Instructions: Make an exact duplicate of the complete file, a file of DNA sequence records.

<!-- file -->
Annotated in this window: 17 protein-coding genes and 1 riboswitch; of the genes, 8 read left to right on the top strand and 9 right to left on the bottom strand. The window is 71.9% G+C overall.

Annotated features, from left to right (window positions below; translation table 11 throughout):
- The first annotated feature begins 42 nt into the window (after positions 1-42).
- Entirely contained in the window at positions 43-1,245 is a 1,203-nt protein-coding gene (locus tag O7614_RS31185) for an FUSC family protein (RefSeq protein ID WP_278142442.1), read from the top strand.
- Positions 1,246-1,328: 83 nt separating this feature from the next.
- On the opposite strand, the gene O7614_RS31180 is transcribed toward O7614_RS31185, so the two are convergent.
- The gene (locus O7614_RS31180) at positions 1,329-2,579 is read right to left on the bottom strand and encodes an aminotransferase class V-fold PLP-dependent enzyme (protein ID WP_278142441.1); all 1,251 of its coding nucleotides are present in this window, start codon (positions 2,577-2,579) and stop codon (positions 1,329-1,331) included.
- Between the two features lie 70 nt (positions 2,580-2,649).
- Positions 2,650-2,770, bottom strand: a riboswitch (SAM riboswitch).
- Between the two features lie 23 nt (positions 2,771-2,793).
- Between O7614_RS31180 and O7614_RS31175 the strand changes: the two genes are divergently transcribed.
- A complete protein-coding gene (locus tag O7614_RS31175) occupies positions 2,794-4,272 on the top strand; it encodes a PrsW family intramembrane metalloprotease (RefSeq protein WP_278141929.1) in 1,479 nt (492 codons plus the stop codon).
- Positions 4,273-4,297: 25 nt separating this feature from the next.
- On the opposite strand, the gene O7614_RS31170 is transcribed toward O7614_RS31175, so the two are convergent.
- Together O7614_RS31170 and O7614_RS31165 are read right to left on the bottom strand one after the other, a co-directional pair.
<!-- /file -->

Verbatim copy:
Annotated in this window: 17 protein-coding genes and 1 riboswitch; of the genes, 8 read left to right on the top strand and 9 right to left on the bottom strand. The window is 71.9% G+C overall.

Annotated features, from left to right (window positions below; translation table 11 throughout):
- The first annotated feature begins 42 nt into the window (after positions 1-42).
- Entirely contained in the window at positions 43-1,245 is a 1,203-nt protein-coding gene (locus tag O7614_RS31185) for an FUSC family protein (RefSeq protein ID WP_278142442.1), read from the top strand.
- Positions 1,246-1,328: 83 nt separating this feature from the next.
- On the opposite strand, the gene O7614_RS31180 is transcribed toward O7614_RS31185, so the two are convergent.
- The gene (locus O7614_RS31180) at positions 1,329-2,579 is read right to left on the bottom strand and encodes an aminotransferase class V-fold PLP-dependent enzyme (protein ID WP_278142441.1); all 1,251 of its coding nucleotides are present in this window, start codon (positions 2,577-2,579) and stop codon (positions 1,329-1,331) included.
- Between the two features lie 70 nt (positions 2,580-2,649).
- Positions 2,650-2,770, bottom strand: a riboswitch (SAM riboswitch).
- Between the two features lie 23 nt (positions 2,771-2,793).
- Between O7614_RS31180 and O7614_RS31175 the strand changes: the two genes are divergently transcribed.
- A complete protein-coding gene (locus tag O7614_RS31175) occupies positions 2,794-4,272 on the top strand; it encodes a PrsW family intramembrane metalloprotease (RefSeq protein WP_278141929.1) in 1,479 nt (492 codons plus the stop codon).
- Positions 4,273-4,297: 25 nt separating this feature from the next.
- On the opposite strand, the gene O7614_RS31170 is transcribed toward O7614_RS31175, so the two are convergent.
- Together O7614_RS31170 and O7614_RS31165 are read right to left on the bottom strand one after the other, a co-directional pair.